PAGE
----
Using marginalization to divide Nations and communities: Marginalized communities often struggle to meet their basic needs. State and industry forces recognize this fact and use it to manipulate these communities and consolidate control over them. The systematic poverty experienced by Indigenous communities is an intentional and necessary tactic used by the state to enable the ongoing colonial genocide taking place on this continent.

“They've really divided the community…it's hard to live here. A lot of the comments I hear aren't nice.

There's families that are being divided over this, especially the families with intermarriages between other Nations that have made deals with the companies and our Nation that has refused to be bought out.

I also didn't know that my family on my father’s side has shares in the Tar Sands. They moved from Montana, Germany, and Norway. They went from Montana to Alberta for the 64 acres of free land. I'm profiting. My family is profiting. It's devastating. So there's a lot of things that are coming full circle in my life and it's amazing to find myself part of something that I want completely shut down.”

Fear of reprisal and female leadership: Many Indigenous land defenders are targeted for speaking out. They can suffer serious repercussions, both within fractured communities and by colonial entities. The most vulnerable often become the most vocal and active, taking leadership in their communities and struggles and at times putting their own safety and livelihoods at risk. More and more we see women reasserting their authority and taking leadership roles in the defence of the land.

“My niece, who was working for the project’s proponents, decided to come and tell me what they wanted to do with Flora Banks. When she came, there happened to be a few ladies and a man from Hartley Bay visiting who wanted to have a meeting about it. We had to keep this meeting very quiet because a few of the other women involved were faces of the resistance within the community of Terrace and the industry knows them by first name. During that meeting we sat in a circle and shared with each other our histories, backgrounds, what made us interested in what’s happening, and why we decided to come together. It was very powerful.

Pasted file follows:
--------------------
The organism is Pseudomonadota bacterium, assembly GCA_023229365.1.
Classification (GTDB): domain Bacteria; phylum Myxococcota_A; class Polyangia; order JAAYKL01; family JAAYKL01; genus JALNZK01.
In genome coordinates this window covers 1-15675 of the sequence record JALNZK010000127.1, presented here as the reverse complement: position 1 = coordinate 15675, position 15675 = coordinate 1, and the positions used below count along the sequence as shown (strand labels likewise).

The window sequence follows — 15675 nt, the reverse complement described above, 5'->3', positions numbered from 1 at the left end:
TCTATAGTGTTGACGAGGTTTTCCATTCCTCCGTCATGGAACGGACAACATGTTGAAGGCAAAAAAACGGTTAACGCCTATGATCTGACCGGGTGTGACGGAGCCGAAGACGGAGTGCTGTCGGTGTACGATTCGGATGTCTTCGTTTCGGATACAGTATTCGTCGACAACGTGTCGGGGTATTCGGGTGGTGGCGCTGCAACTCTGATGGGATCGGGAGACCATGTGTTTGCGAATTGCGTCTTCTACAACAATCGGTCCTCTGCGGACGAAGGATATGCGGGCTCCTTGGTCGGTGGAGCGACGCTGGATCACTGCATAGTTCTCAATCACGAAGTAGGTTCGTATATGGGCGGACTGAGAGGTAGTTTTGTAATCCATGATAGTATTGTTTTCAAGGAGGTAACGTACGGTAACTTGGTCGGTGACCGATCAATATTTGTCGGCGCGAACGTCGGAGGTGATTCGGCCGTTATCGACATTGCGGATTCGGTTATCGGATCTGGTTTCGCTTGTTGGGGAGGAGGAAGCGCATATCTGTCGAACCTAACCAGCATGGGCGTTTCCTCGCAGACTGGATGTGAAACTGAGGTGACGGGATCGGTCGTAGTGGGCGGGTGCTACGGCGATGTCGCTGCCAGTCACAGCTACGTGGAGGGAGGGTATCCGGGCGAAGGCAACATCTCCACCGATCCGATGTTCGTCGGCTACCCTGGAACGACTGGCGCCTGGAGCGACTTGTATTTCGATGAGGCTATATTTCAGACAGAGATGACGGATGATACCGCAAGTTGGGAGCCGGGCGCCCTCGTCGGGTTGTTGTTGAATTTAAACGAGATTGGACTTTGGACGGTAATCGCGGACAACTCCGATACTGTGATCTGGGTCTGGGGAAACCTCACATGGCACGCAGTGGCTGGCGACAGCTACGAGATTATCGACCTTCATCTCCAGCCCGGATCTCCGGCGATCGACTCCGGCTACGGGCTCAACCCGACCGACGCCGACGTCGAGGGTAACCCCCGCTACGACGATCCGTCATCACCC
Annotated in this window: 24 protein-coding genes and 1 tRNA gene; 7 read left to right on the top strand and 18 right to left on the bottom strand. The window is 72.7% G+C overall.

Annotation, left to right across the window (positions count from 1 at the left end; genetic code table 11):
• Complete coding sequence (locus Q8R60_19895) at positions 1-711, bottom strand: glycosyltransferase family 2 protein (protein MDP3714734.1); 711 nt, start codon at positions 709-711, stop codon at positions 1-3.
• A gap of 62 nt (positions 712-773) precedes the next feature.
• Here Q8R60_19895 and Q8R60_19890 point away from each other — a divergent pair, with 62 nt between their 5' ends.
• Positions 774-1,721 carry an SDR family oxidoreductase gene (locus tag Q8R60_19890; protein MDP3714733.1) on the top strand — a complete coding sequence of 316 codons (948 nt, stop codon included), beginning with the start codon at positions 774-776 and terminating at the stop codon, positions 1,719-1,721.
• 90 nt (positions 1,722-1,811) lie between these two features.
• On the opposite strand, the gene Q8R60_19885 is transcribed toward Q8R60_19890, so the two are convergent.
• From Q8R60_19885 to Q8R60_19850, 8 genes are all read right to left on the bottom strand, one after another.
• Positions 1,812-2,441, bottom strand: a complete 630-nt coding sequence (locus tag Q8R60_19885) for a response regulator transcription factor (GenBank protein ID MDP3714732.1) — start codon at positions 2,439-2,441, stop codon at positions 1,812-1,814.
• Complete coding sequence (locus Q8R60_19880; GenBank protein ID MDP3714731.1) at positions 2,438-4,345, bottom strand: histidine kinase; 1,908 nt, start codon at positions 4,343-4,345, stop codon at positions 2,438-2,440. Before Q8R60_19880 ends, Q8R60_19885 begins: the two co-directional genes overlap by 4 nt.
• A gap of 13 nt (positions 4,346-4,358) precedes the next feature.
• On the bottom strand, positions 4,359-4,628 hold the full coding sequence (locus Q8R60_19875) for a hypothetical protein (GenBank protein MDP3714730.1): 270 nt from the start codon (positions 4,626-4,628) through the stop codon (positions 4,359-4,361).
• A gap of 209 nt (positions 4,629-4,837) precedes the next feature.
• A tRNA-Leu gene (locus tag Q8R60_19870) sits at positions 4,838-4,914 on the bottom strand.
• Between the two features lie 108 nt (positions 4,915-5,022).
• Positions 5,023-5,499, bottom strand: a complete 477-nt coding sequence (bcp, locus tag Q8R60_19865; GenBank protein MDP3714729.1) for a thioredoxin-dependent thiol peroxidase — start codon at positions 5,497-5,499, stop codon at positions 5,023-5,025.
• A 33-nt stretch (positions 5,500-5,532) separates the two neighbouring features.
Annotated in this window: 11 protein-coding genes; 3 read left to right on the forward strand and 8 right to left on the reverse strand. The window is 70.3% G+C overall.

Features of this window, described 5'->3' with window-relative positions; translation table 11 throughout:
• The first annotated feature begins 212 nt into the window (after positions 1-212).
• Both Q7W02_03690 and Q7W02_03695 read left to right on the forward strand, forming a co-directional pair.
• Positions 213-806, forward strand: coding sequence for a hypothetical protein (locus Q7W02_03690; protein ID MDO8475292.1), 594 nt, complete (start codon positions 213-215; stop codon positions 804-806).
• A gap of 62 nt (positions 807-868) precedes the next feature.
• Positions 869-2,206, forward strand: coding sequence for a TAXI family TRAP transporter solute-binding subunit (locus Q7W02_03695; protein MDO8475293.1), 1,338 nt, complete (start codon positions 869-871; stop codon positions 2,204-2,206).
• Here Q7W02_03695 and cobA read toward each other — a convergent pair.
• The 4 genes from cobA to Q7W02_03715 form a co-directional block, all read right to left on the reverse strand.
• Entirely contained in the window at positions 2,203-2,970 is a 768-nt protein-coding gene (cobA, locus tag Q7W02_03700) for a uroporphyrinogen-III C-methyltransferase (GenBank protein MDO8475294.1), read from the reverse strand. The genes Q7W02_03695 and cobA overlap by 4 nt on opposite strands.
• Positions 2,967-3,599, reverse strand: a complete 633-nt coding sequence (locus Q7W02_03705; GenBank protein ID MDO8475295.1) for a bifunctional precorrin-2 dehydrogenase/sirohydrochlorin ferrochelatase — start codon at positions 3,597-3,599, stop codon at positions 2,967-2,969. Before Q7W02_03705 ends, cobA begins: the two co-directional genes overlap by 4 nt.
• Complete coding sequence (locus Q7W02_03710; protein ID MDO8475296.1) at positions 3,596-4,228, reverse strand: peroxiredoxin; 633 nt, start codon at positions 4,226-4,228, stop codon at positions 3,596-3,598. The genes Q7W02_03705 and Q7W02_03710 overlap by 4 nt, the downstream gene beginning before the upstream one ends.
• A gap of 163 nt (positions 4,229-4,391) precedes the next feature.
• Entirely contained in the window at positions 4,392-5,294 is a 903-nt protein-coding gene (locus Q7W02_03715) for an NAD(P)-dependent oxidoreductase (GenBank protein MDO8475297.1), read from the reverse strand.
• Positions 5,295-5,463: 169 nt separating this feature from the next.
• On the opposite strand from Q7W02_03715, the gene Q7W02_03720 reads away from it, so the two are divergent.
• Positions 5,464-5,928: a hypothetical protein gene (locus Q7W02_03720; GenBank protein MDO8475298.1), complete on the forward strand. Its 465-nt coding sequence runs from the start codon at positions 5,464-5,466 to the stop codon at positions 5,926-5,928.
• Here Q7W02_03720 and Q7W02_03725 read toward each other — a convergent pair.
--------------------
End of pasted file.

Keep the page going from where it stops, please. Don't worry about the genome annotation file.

It’s amazing to realize that the Idle No More movement and other grassroots movements were started by women.”

Media censorship and the need for grassroots media: Corporate and state media sources distort and suppress stories related to Indigenous peoples and Indigenous land defense struggles. This is one of the many reasons grassroots and non-corporate media sources are important for exposing the truth and providing fair coverage of important issues that affect the marginalized in our colonial and capitalist society. It especially demonstrates the importance of having Indigenous people and land defenders writing and speaking their own stories.

“We were able to get Vice Canada interested in this, even while our local media is shutting down all information.”

The necessity of solidarity and decolonization: Many featured land defenders have talked about the importance of solidarity and have received varied levels of support from settler allies, as well as opposition from settler detractors. Providing material support to land defenders is of utmost importance and must be accompanied by open ears. Decolonization occurs both on the land and in the mind.

“It’s important that we start taking a stand; that we start understanding the reason the Indigenous Nations thrived. They thrived because they honored the female. They honored the land. They took care of everything. If anything, start thinking more kindly about women. It’s a beginning: a step

I look at everyone who has been involved here – the anarchists that have been involved in Lelu – as reconciliation in action. It’s already happening. We can keep going on about what we want to see, but I’m seeing it in you guys. You’re here. You’re willing to listen. That’s powerful so thank you for being here.”